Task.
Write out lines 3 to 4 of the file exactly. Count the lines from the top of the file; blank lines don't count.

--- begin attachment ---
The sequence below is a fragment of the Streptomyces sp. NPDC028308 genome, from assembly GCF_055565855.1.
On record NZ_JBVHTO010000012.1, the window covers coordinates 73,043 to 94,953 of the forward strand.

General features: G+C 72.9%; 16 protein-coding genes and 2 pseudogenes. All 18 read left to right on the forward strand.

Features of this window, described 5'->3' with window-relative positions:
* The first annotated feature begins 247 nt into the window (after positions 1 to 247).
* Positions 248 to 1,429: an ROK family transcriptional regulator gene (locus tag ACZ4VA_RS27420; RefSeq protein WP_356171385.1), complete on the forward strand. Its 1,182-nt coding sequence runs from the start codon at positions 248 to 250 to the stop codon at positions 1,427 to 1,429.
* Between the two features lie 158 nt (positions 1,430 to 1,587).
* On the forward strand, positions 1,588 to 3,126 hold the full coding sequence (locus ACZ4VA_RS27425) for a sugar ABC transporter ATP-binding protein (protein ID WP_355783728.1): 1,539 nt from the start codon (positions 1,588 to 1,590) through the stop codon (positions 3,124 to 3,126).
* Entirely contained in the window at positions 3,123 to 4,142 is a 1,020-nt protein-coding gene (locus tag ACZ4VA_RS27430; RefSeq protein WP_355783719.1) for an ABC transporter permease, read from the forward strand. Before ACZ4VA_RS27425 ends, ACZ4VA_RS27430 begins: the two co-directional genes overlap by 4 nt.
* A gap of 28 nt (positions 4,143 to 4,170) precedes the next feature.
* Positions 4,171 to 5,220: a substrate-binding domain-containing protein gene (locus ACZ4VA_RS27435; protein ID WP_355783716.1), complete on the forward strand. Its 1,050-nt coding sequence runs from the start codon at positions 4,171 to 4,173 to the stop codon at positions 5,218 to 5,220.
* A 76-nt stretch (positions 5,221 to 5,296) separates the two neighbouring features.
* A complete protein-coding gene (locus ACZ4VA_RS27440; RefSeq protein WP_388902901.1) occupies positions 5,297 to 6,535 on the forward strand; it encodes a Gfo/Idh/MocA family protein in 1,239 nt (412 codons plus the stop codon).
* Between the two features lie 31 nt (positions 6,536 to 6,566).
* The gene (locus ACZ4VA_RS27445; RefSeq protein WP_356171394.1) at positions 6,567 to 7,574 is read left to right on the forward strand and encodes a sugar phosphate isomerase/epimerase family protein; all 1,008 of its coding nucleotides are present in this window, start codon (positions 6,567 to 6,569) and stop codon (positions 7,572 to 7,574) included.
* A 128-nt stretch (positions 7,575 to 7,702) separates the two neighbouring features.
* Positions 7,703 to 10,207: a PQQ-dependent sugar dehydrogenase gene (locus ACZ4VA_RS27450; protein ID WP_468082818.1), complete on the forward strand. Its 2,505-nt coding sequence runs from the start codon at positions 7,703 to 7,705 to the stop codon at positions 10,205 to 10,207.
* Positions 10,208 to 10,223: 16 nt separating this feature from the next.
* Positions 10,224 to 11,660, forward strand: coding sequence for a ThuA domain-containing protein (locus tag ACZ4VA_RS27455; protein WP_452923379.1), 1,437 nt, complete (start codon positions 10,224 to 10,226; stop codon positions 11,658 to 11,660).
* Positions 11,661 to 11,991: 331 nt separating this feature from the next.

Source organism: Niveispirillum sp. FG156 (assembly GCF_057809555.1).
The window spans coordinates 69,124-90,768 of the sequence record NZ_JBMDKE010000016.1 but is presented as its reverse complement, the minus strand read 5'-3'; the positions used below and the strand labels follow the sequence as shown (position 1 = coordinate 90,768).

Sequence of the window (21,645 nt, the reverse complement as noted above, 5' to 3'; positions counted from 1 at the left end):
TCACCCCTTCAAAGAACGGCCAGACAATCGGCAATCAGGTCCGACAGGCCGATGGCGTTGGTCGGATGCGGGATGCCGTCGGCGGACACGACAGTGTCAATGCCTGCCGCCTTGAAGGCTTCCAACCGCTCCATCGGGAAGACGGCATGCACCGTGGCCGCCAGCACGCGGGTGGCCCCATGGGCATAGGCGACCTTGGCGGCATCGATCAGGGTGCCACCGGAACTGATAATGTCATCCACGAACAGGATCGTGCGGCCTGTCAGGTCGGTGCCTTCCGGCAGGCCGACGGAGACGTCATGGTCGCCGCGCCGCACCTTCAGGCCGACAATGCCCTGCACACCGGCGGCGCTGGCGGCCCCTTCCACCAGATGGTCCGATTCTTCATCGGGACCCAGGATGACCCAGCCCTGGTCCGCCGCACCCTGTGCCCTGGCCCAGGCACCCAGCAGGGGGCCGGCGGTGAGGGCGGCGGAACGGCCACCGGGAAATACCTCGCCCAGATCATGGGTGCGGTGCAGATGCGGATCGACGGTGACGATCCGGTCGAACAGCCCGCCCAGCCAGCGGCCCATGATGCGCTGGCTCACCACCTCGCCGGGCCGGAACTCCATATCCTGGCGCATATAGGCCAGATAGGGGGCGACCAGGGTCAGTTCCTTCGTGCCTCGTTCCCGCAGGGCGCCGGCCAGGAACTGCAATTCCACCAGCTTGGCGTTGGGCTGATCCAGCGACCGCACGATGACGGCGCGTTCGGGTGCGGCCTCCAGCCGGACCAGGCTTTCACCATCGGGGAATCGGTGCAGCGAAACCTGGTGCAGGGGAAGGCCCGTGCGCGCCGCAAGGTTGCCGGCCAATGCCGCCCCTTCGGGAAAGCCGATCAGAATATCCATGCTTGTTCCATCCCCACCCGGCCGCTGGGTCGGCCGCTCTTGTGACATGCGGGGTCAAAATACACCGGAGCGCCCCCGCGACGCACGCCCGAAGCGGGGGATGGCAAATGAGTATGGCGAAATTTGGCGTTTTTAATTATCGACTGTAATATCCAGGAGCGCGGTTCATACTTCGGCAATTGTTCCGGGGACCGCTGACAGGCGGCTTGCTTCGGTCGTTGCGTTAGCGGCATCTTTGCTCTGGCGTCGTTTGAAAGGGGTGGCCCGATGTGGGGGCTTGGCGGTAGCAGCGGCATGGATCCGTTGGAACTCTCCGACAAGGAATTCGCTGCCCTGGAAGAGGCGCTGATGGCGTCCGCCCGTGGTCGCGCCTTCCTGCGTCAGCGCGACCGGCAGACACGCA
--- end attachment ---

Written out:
General features: G+C 72.9%; 16 protein-coding genes and 2 pseudogenes. All 18 read left to right on the forward strand.

Features of this window, described 5'->3' with window-relative positions: